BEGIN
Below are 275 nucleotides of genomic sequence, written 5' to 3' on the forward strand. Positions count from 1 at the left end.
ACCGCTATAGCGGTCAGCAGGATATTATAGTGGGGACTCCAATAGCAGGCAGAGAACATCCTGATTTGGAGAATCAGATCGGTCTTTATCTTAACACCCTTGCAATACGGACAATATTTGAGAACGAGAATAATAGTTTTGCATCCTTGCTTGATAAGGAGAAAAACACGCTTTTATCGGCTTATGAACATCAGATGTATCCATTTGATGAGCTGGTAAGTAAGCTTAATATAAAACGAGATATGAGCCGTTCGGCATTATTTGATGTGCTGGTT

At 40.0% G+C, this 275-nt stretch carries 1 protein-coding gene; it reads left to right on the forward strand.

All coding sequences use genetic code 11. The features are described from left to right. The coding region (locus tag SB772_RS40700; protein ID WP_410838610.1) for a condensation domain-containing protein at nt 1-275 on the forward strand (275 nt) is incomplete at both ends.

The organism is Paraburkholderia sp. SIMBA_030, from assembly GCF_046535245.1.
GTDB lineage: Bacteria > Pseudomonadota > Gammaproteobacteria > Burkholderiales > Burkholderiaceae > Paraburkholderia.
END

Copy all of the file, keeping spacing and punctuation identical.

Below are 275 nucleotides of genomic sequence, written 5' to 3' on the forward strand. Positions count from 1 at the left end.
ACCGCTATAGCGGTCAGCAGGATATTATAGTGGGGACTCCAATAGCAGGCAGAGAACATCCTGATTTGGAGAATCAGATCGGTCTTTATCTTAACACCCTTGCAATACGGACAATATTTGAGAACGAGAATAATAGTTTTGCATCCTTGCTTGATAAGGAGAAAAACACGCTTTTATCGGCTTATGAACATCAGATGTATCCATTTGATGAGCTGGTAAGTAAGCTTAATATAAAACGAGATATGAGCCGTTCGGCATTATTTGATGTGCTGGTT

At 40.0% G+C, this 275-nt stretch carries 1 protein-coding gene; it reads left to right on the forward strand.

All coding sequences use genetic code 11. The features are described from left to right. The coding region (locus tag SB772_RS40700; protein ID WP_410838610.1) for a condensation domain-containing protein at nt 1-275 on the forward strand (275 nt) is incomplete at both ends.

The organism is Paraburkholderia sp. SIMBA_030, from assembly GCF_046535245.1.
GTDB lineage: Bacteria > Pseudomonadota > Gammaproteobacteria > Burkholderiales > Burkholderiaceae > Paraburkholderia.